Late last year I was doing spending time exercising in a hydrotherapy pool as a way to mange an ongoing injury. Each week I would visit the pool 3 times and do an hours walking around. One particular day I was joined by a family friend who does not know Christ yet, as we were walking up and down she said to me, “Tina, what do you think about the resurrection?” I was needless to say surprised that this question was raised as we were simply walking up and down in a swimming pool. My friend went on to explain that she had in her younger years trained to be a teacher in a catholic school. During her training she had read a book about the resurrection of Jesus Christ and had written an essay arguing both sides of the story, for and against. I was delighted that she wondered what I thought and I was happy to give my response.

What was interesting for me was the fact that God again was on mission. He was reaching out, he had provoked this lady to think and He didn’t mind reaching her even in a swimming pool! It was not like we were at church or in some religious building to have this discussion; it was in an everyday space. As the church we need to be encouraged that Holy Spirit wants to reach people everywhere, where they are. He is not waiting for them to enter some religious space that often we subconsciously bound God to.

A friend of mine, Andrew (not his real name) works for IBM. He is convinced that the Holy Spirit wants to reach out to those in his business environment. He says this about reaching out to those in his workplace.

One of the key principles that I believe helps me maintain a right relationship to my colleagues is how I view them. I dislike the term non-Christian because I find it creates in me an unseen barrier between myself and those I am trying to reach. This affects my mindset and can result in me seeing them through eyes of judgement rather than grace. I prefer to see them and treat them as “unknown disciples”. I say unknown because they are unaware that I am discipling them.

Andrew has a correct outlook. He understands that God wants to reach those in his everyday environment and he has committed himself to discipling people even when they do not realise this is taking place.

Explore:
1. When has it been evident to you that God is reaching out to those in the everyday places that you spend your time? Explain
2. What keys have you discovered so that you can effectively partner with God as He reaches out in your everyday spaces?
3. Why do you think some Christians feel that God reaches out to people more when they are in a ‘religious’ space? Discuss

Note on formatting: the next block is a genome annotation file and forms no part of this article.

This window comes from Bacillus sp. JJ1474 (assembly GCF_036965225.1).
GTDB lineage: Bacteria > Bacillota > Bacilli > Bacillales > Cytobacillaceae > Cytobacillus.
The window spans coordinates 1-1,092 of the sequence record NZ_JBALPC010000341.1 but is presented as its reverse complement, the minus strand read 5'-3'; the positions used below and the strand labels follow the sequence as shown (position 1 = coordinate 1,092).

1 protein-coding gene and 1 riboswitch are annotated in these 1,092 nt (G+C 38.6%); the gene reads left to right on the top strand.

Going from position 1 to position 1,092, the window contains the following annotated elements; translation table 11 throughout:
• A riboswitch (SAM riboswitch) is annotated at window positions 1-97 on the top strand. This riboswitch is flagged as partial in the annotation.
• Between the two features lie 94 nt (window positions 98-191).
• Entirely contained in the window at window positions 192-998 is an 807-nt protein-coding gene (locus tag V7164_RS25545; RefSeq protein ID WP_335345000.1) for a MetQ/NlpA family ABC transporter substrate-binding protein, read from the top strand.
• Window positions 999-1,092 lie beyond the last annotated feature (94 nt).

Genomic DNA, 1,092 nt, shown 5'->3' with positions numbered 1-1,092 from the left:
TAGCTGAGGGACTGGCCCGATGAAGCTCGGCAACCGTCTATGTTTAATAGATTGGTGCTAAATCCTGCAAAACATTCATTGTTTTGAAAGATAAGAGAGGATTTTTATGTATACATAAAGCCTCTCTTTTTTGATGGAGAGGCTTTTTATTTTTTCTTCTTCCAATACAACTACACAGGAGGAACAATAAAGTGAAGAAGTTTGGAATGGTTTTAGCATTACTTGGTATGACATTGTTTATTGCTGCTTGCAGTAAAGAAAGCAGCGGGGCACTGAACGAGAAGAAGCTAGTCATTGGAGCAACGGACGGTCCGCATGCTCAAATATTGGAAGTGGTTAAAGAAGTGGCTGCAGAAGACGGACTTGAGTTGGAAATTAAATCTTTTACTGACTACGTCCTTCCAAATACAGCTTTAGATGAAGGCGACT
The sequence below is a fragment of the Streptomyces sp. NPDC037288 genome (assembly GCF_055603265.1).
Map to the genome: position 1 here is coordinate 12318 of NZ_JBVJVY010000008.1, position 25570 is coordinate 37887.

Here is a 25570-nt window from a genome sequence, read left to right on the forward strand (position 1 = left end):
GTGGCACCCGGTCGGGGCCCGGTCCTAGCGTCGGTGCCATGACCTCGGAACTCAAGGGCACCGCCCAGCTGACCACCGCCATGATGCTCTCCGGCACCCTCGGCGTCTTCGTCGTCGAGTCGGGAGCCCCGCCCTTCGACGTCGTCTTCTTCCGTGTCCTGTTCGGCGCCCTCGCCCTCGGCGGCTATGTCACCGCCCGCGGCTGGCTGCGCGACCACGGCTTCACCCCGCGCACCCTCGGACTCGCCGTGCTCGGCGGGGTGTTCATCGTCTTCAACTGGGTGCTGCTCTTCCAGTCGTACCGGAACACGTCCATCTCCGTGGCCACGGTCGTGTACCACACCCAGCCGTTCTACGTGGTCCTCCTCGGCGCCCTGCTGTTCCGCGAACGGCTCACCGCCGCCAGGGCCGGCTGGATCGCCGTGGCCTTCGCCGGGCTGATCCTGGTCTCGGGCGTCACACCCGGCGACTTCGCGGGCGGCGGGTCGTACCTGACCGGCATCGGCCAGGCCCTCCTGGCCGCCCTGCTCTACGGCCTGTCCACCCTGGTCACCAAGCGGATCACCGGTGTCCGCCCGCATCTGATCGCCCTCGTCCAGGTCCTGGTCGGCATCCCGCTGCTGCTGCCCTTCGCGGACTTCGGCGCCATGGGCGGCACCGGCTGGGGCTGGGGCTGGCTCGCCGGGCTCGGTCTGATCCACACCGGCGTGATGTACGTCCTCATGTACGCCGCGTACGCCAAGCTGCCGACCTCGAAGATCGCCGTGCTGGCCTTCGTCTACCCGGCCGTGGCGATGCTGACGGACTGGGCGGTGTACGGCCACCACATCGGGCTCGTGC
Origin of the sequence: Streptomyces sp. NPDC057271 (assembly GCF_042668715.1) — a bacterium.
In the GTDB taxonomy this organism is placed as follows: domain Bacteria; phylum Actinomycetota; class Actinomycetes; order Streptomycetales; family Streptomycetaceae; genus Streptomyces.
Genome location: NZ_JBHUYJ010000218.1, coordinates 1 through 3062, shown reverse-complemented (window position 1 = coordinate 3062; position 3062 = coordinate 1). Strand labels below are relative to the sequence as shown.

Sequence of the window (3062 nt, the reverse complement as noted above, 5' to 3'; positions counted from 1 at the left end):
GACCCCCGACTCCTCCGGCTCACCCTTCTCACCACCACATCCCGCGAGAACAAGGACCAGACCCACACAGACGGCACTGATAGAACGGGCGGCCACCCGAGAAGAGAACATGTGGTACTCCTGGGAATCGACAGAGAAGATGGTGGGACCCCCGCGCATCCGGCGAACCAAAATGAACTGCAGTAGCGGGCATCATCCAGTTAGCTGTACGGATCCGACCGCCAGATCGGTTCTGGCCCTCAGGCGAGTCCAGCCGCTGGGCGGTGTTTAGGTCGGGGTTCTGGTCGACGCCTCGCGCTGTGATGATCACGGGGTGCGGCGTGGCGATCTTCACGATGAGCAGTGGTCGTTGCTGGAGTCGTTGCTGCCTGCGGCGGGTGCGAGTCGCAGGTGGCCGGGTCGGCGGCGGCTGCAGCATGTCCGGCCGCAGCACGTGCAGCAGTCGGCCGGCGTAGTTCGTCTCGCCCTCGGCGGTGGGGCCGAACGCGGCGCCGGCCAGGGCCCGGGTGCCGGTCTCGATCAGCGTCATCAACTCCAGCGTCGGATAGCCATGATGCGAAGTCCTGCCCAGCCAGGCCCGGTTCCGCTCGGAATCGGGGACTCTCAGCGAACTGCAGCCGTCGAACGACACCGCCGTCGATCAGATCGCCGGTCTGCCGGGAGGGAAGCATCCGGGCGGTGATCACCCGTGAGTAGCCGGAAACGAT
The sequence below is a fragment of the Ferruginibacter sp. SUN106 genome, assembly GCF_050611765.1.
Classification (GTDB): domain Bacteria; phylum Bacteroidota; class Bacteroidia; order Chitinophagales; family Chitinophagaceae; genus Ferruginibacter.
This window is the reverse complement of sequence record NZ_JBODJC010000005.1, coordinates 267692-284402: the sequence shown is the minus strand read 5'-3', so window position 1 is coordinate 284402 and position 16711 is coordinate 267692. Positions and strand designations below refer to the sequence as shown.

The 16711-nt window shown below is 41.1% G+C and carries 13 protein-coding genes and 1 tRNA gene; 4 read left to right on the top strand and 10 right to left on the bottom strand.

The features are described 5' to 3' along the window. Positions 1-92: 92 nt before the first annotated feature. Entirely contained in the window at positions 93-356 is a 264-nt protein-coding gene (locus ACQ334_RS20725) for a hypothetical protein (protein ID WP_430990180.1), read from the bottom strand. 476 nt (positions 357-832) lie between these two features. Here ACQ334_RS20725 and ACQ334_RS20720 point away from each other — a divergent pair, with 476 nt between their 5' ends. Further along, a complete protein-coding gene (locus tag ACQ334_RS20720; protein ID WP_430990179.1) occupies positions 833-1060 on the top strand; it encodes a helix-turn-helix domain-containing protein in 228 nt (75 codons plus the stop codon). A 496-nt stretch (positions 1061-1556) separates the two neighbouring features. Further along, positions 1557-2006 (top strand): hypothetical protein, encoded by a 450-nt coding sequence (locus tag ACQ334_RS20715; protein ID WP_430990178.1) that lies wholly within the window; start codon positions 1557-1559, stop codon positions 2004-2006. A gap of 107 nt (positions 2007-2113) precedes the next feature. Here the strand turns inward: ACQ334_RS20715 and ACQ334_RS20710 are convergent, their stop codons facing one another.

4. Pray for each other that you would look more to see where God is moving in your everyday spaces.

3. Me (My Actions, My Words)
The New Testament makes a point of telling us that our actions and our words are to be different than when we were not following Christ. And further to this the New Testament encourages us that our actions and our words have an ability to draw people closer to knowing Christ. (Col 4:3-6, Matt 5:13, Matt 5:16). So basically, the exhortation is to live it not just speak it!

As Christians, we can have great Biblical conversations and we can be convinced that God wants to redeem all places but we also need to have lives that are reflective of one who follows Christ. Henrietta Mears in talking about the book of Colossians says that, “the truth is that the Life of Christ did not end when the Gospels were completed. Christ is living in us. His life is told in living letters that are known and read by all
People” . When talking about outreach in the New Testament, Michael Green also explores the fact that the quality of the lives of those in the early church was so blazingly distinct that it affected those around them that were not the Christ followers .

Explore:
1. Actions speak louder than words with our non-Christian friends. Discuss
2. Have your actions ever negated the Christianity you are trying to convey? Explain
3. If our words are meant to be more Christ-like, what would this mean for you?

Bibliography
Bausch, William J. Storytelling : Imagination and Faith. Mystic, Conn.: Twenty-Third Publications, 1985.
Green, Michael. Evangelism in the Early Church. Rev. ed. Grand Rapids Mich: W.B. Eerdmans Pub., 2004.
Mears, Henrietta. What the Book Is All About. Wheaton: Tyndale House Publishers, 1987.